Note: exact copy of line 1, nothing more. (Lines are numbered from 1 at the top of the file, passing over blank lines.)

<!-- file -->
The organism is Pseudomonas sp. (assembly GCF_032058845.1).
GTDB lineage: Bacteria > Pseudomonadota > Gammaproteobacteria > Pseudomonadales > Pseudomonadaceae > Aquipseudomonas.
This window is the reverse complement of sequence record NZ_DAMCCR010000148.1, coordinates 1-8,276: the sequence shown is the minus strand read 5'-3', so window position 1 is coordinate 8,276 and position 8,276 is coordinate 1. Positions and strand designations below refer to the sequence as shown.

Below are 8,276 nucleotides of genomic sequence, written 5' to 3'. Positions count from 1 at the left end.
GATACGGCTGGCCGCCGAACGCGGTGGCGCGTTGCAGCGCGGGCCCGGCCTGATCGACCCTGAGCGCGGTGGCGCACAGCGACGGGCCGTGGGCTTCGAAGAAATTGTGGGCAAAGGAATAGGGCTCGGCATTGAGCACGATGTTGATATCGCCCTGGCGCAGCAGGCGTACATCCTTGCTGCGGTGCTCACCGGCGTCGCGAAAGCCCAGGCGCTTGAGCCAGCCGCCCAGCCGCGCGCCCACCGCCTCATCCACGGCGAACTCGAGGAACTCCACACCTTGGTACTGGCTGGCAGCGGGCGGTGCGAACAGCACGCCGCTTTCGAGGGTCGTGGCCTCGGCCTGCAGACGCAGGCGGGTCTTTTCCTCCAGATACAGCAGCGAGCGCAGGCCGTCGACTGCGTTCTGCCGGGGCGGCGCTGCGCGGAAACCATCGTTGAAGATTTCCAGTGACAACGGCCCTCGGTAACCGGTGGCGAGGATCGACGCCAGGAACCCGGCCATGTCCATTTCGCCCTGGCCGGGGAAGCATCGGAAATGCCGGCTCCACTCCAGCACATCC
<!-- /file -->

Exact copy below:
The organism is Pseudomonas sp. (assembly GCF_032058845.1).